A Directionally-Challenged Traveler’s Guide to Navigating a City

I’ve spent hours upon waking hours getting lost in cities. Voluntarily and involuntarily, I should probably add. Spending an entire childhood relying on others to get me to where I needed to go naturally caused me to neglect that navigation muscle. This all changed when my life took a solo detour to Puerto Rico, Mexico, & Colombia and I had no one to question but myself.

Getting lost is the best way to explore a city, but when you have somewhere to be at a certain time, it pays to know how to get around. So without further ado, here are the hard-earned tips I learned from the streets about how to navigate a piece of land:

To remember turns, memorize landmarks that are on the corner that you are turning so you know that you came from that way.

Better yet, take pictures of them.

Download offline areas on Google Maps while using wifi which will allow you to use them when you’re outside of an internet zone and/or you don’t have international service.

Look at a simplified map before going out and study how the streets run. Lots of cities have streets that are named and placed with a certain way of organization. Playa del Carmen, a sand-swept tourist town on the coast of Mexico’s Yucatan peninsula, created its streets with even numbers by twos running perpendicular to the Caribbean sea. Streets parallel to the sea are named by numbers that increase by five. Most cities have some type of organizational system, and if they don’t, offline Google Maps is your new travel buddy.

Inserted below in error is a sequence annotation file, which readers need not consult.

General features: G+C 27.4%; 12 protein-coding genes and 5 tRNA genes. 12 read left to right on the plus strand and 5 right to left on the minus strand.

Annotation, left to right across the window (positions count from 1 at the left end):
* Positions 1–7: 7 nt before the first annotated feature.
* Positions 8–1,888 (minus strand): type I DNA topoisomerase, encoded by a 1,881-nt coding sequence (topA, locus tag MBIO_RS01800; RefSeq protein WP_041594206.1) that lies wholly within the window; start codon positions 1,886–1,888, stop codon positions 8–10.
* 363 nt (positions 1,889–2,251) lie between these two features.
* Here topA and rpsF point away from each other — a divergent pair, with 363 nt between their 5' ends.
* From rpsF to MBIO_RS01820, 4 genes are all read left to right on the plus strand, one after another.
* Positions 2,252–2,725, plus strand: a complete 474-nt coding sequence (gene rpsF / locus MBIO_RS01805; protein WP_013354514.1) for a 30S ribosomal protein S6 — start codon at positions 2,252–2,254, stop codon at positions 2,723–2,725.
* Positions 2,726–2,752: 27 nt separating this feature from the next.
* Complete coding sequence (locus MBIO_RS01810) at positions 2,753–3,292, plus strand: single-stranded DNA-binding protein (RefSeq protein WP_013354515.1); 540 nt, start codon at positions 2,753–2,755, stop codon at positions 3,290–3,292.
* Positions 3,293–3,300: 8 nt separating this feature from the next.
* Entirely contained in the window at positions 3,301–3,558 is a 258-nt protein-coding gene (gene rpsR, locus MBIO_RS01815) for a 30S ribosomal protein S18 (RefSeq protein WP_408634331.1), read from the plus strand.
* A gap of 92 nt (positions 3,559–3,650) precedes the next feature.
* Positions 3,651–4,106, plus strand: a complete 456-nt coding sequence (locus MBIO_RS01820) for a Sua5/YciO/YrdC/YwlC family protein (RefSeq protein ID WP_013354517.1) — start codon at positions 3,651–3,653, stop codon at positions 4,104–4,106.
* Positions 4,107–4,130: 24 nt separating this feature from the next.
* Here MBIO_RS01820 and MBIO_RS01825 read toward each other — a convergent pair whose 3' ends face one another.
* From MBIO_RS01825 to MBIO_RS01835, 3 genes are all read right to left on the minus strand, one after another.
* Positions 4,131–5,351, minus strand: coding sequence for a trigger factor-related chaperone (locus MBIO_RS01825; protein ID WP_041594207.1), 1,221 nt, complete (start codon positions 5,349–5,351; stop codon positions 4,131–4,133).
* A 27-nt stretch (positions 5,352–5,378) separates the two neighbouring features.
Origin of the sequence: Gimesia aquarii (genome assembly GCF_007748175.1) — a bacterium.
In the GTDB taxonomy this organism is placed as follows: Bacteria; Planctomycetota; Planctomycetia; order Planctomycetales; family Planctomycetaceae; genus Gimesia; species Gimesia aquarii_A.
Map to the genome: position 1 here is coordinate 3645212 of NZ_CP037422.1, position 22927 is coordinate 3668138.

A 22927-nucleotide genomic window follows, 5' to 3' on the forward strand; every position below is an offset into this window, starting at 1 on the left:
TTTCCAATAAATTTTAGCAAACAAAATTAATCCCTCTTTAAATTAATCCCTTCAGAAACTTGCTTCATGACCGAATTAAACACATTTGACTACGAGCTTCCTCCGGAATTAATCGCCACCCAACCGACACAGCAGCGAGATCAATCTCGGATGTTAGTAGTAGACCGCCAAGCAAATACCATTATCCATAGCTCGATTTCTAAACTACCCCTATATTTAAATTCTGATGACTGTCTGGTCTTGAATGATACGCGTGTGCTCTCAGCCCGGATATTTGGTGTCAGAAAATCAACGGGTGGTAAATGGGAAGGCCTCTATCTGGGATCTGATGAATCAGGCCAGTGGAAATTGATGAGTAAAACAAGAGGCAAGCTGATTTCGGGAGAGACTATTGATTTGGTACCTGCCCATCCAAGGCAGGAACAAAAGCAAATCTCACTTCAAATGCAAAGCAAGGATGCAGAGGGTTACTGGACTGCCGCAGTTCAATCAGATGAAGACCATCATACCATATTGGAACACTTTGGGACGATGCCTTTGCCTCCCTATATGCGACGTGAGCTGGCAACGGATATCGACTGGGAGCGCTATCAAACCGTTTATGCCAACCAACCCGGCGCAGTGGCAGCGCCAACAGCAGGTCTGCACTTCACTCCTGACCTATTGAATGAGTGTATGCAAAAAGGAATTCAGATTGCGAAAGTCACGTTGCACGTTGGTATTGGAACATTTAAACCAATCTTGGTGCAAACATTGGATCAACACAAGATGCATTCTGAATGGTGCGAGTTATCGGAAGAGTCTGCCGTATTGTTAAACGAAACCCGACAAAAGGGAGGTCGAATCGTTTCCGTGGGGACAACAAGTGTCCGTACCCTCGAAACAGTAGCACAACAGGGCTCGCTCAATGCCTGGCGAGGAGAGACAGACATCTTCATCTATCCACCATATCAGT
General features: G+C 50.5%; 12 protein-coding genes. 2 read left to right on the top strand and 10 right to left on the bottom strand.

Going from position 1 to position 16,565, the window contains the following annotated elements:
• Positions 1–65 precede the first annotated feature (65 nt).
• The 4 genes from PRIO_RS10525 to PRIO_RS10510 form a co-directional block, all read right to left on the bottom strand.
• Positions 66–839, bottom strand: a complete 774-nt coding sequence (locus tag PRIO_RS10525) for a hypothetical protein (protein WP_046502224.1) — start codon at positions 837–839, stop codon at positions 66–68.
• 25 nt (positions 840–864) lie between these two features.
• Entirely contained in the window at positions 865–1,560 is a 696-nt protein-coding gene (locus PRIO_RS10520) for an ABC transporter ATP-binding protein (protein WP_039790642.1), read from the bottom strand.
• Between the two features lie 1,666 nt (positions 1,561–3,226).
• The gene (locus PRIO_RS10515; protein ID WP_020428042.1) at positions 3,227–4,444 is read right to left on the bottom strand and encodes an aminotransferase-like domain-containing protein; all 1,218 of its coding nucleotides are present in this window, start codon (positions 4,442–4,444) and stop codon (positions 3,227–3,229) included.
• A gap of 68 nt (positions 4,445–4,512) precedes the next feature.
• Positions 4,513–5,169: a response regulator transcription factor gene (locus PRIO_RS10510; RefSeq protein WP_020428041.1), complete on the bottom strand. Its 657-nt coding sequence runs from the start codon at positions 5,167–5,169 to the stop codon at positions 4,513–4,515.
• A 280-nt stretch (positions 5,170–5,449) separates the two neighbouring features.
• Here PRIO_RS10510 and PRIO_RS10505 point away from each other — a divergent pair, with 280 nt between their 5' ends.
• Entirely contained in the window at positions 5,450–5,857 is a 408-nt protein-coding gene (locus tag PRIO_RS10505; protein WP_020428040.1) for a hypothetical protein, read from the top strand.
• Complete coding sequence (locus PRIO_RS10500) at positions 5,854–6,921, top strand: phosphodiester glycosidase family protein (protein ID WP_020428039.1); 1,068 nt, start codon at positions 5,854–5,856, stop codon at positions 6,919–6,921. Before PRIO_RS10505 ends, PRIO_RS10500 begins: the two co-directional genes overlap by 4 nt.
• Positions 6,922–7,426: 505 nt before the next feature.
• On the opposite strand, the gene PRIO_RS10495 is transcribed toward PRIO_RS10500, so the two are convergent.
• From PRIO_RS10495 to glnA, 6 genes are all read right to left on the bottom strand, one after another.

Corner used as a reference in Cartagena, Colombia

Find the tallest landmarks and try to stay as close as possible to them. This helps because the landmark is easily seen from streets surrounded by buildings. Cartagena, Colombia, a colorful tourist town in South America, has a tall clock tower that was a perfect reference landmark.

 

Churches with giant towers make great landmarks to orient yourself.
So do sign posts (duh).

 

When you see a picture-worthy scene, take it. Not only might you be able to use that as a reference for how to get back to your hotel/hostel/apartment/house/houseboat/etc., but iPhones have a feature which allows you to see where you took the picture.

 

 

When in doubt, ask someone. Suck it up, buttercup. We all get lost at some point or another.

Take care not to become too intoxicated you can’t remember your last turn (this goes for any drugs).

Navigation is a muscle. The more often you use it, the more it grows and the better you get at using it. Luckily, you can enhance it without a gym. Happy walking 🙂

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